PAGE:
The only thing that matters is the ending. It's the most important part of the story.

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Re: Mortdecai Question #12 - Favorite Passages

Unread postby Theresa » Tue Mar 17, 2015 9:44 pm

There were a lot of really funny lines in this book. I had a good chuckle over this one.

p. 98: Mortdecai is talking to the Dominican Friar about the Jesuits' editing of some documents.

    He seemed to have fallen asleep. When Dominicans seem to have fallen asleep, even the hardiest Jesuit climbs the nearest tree and pulls it up after him.



and back on p. 45: Mortdecai and Jock are having a conversation...of sorts

    There had been no flaw in my reasoning.

    "Eureka!" I cried, just as Jock entered with the blessed tea.

    "I what?" he asked. I fixed him with a keen, hawk-like gaze, such as you might once have seen darted from beneath a deer-stalker in Baker Street.

    "Watson!" I cried, donning my new persona as the Master of Disguise.

    "Well, The Sound of Music's still on at the Regal, of course, and I think the Odeon is showing --"

    "Very well, Jock; that will do. Let me put it this way: there is not a moment to spare, the game's afoot!"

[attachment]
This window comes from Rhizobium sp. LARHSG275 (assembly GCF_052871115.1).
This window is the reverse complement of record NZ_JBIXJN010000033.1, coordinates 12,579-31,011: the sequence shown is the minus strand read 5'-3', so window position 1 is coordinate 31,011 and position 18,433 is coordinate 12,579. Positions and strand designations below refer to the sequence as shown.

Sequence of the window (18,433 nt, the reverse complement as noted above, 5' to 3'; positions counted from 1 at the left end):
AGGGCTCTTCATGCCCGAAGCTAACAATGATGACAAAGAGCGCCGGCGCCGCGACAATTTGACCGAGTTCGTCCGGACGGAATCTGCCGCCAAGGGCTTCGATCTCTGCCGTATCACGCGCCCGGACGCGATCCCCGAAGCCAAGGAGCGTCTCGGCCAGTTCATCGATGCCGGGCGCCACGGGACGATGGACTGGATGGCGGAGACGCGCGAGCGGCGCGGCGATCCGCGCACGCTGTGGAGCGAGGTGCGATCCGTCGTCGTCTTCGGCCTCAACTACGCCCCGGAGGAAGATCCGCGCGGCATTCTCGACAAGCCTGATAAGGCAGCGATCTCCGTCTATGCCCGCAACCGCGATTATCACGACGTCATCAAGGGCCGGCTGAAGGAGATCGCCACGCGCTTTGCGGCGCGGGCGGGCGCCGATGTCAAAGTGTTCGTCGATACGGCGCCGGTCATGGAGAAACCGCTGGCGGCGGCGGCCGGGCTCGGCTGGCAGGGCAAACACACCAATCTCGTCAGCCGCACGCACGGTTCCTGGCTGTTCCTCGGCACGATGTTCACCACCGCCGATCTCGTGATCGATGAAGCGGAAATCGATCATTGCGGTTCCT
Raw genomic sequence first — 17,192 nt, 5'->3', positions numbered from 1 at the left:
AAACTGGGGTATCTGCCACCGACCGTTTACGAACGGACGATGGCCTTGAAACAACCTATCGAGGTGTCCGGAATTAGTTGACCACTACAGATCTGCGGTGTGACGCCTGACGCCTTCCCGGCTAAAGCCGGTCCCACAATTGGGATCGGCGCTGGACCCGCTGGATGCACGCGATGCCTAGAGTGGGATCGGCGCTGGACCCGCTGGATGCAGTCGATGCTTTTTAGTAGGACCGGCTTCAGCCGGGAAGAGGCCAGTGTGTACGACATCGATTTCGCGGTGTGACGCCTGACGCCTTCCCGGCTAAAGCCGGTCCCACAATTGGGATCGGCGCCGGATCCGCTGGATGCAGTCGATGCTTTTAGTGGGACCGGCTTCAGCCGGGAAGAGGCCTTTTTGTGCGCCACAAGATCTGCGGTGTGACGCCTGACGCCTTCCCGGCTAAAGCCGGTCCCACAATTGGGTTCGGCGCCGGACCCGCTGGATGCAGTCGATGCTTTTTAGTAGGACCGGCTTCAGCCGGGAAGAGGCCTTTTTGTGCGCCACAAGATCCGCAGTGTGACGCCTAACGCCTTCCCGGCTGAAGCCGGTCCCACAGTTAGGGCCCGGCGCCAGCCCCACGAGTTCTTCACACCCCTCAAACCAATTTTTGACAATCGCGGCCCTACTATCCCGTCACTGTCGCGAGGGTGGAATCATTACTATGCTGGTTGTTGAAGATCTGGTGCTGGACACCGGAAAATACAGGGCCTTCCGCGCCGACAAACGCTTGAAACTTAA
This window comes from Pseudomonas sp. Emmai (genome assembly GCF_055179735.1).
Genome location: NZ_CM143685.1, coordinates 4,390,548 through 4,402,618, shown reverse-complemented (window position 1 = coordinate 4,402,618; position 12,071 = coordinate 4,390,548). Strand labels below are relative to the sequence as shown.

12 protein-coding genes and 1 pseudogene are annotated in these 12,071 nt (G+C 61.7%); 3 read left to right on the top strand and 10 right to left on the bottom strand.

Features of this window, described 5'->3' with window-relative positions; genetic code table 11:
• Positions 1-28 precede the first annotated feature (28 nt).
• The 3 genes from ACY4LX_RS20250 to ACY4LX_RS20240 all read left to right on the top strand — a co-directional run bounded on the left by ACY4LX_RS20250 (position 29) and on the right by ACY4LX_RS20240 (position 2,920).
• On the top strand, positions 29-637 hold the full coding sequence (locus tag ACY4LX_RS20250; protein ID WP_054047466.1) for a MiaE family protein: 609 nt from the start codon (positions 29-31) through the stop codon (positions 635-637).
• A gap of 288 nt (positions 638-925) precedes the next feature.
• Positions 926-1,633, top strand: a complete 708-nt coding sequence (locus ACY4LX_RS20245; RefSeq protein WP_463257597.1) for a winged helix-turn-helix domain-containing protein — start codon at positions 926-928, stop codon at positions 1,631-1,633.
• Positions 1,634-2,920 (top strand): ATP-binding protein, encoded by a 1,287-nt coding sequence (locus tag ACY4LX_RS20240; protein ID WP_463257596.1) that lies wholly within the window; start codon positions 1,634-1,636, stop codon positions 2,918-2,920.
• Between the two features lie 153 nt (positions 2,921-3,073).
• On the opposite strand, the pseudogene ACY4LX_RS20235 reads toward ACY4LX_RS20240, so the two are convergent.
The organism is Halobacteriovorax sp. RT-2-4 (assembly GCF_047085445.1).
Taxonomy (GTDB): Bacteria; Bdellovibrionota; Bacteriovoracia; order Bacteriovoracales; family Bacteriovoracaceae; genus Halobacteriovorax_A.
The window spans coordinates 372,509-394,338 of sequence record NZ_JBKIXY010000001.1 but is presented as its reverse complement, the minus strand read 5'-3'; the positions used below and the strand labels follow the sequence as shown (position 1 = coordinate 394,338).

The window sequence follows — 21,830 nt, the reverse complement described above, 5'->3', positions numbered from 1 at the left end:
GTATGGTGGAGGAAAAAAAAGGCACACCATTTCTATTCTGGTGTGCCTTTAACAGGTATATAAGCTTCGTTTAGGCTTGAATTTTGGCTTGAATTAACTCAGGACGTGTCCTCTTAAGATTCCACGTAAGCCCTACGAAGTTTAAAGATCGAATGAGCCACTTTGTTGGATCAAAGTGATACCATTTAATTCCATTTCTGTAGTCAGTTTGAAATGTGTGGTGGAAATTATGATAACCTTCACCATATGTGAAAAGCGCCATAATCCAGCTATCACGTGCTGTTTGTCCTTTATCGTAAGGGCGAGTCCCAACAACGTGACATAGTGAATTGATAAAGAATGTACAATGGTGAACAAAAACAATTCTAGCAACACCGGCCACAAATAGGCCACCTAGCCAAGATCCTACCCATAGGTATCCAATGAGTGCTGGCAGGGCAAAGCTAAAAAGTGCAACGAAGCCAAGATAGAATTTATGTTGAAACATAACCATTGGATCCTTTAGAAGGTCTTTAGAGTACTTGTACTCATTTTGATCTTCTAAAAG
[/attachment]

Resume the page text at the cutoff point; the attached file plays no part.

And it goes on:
This time he only gave me a pitying look and eased a cup of tea into my fevered fingers. As I inhaled the Broken Orange Pekoe Tips through my soup strainer, I fixed him again with the hawk-like.

    "Have you your old service revolver in the pocket of your ulster?"

    "Well I got me old Luger in the drawer in the kitchen table."

    "Then call me a cab!"

    "Awright, Mr Charlie: you're a taxi."

:)

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Re: Mortdecai Question #12 - Favorite Passages

Unread postby Liz » Tue Mar 17, 2015 10:17 pm

Ha! Good one, T.

This one I thought was funny. In fact, was it used in the movie (or alluded to)?


"A lesser man would have said, 'Oh s**t, I've got into one of those large black limuousines again; when, when, when will I ever learn?' But I, being Charlie Mortdecai, said, 'Oh s**t, I've got into one of those large black limousines again; when, when, when will I ever learn?' and then put on my haughtiest expression and said, haughtily, 'You will let me out at once, please.'

My fellow traveller didn't let me out. What he did let out, from the inside breast pocket of his greatcoat, was the most fearsome weapon I have seen since I caught our charlady with the gardener. Yes, gentle reader, it was a "29." (For even gentler readers I should explain that this means a Smith & Wesson .44 Magnum, Model 29 revolver, the pistol with 30% more clout -- muzzle-energy -- than its nearest competitor. If anyone points such a thing at you, don't waste your time hiding behind a brick wall: a "29" doesn't even notice such flimsies.)

I pretended to be frightened. This was not difficult. Then I summoned up what English blood I could muster and arranged a tremulous sneer onto my face."

You can't judge a book by its cover.

The only thing that matters is the ending. It's the most important part of the story.

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Re: Mortdecai Question #12 - Favorite Passages

Unread postby Don Wells » Tue Mar 24, 2015 8:40 am